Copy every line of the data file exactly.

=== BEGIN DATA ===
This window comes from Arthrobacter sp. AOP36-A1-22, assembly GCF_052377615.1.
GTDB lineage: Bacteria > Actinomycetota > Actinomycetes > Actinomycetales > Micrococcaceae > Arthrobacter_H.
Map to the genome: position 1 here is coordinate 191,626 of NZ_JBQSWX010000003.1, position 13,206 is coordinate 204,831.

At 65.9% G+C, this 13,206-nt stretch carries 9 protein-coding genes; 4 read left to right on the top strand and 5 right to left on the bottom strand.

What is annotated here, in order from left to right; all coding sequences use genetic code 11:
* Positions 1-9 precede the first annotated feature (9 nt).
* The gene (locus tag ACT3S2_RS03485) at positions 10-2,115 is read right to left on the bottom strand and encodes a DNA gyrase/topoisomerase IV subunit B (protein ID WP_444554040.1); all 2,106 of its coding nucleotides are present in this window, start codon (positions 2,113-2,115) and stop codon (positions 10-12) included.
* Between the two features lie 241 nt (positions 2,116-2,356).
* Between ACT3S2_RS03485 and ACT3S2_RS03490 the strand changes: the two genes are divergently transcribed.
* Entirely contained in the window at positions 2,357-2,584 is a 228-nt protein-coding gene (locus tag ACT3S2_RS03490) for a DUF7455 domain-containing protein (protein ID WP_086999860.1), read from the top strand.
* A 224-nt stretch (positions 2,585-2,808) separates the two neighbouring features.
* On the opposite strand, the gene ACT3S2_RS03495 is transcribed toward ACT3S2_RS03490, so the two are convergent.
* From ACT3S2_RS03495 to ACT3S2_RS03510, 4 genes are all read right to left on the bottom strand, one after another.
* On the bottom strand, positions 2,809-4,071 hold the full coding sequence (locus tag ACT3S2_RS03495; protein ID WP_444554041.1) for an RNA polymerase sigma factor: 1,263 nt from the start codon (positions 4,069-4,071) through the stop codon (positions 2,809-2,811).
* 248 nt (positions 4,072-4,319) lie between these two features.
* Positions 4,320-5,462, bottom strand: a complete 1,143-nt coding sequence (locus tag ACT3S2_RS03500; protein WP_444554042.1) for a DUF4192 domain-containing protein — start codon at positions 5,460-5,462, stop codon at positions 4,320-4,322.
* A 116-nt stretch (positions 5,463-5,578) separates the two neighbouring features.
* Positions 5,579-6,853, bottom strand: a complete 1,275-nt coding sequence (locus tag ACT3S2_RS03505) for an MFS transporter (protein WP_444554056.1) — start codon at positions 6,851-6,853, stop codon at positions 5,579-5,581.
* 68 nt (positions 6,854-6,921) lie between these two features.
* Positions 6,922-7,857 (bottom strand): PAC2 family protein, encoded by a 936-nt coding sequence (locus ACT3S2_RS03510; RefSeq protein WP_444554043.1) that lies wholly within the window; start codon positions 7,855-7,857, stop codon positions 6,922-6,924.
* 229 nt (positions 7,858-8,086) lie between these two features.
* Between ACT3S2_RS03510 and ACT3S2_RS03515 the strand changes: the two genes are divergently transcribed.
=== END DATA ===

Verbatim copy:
This window comes from Arthrobacter sp. AOP36-A1-22, assembly GCF_052377615.1.
GTDB lineage: Bacteria > Actinomycetota > Actinomycetes > Actinomycetales > Micrococcaceae > Arthrobacter_H.
Map to the genome: position 1 here is coordinate 191,626 of NZ_JBQSWX010000003.1, position 13,206 is coordinate 204,831.

At 65.9% G+C, this 13,206-nt stretch carries 9 protein-coding genes; 4 read left to right on the top strand and 5 right to left on the bottom strand.

What is annotated here, in order from left to right; all coding sequences use genetic code 11:
* Positions 1-9 precede the first annotated feature (9 nt).
* The gene (locus tag ACT3S2_RS03485) at positions 10-2,115 is read right to left on the bottom strand and encodes a DNA gyrase/topoisomerase IV subunit B (protein ID WP_444554040.1); all 2,106 of its coding nucleotides are present in this window, start codon (positions 2,113-2,115) and stop codon (positions 10-12) included.
* Between the two features lie 241 nt (positions 2,116-2,356).
* Between ACT3S2_RS03485 and ACT3S2_RS03490 the strand changes: the two genes are divergently transcribed.
* Entirely contained in the window at positions 2,357-2,584 is a 228-nt protein-coding gene (locus tag ACT3S2_RS03490) for a DUF7455 domain-containing protein (protein ID WP_086999860.1), read from the top strand.
* A 224-nt stretch (positions 2,585-2,808) separates the two neighbouring features.
* On the opposite strand, the gene ACT3S2_RS03495 is transcribed toward ACT3S2_RS03490, so the two are convergent.
* From ACT3S2_RS03495 to ACT3S2_RS03510, 4 genes are all read right to left on the bottom strand, one after another.
* On the bottom strand, positions 2,809-4,071 hold the full coding sequence (locus tag ACT3S2_RS03495; protein ID WP_444554041.1) for an RNA polymerase sigma factor: 1,263 nt from the start codon (positions 4,069-4,071) through the stop codon (positions 2,809-2,811).
* 248 nt (positions 4,072-4,319) lie between these two features.
* Positions 4,320-5,462, bottom strand: a complete 1,143-nt coding sequence (locus tag ACT3S2_RS03500; protein WP_444554042.1) for a DUF4192 domain-containing protein — start codon at positions 5,460-5,462, stop codon at positions 4,320-4,322.
* A 116-nt stretch (positions 5,463-5,578) separates the two neighbouring features.
* Positions 5,579-6,853, bottom strand: a complete 1,275-nt coding sequence (locus tag ACT3S2_RS03505) for an MFS transporter (protein WP_444554056.1) — start codon at positions 6,851-6,853, stop codon at positions 5,579-5,581.
* 68 nt (positions 6,854-6,921) lie between these two features.
* Positions 6,922-7,857 (bottom strand): PAC2 family protein, encoded by a 936-nt coding sequence (locus ACT3S2_RS03510; RefSeq protein WP_444554043.1) that lies wholly within the window; start codon positions 7,855-7,857, stop codon positions 6,922-6,924.
* 229 nt (positions 7,858-8,086) lie between these two features.
* Between ACT3S2_RS03510 and ACT3S2_RS03515 the strand changes: the two genes are divergently transcribed.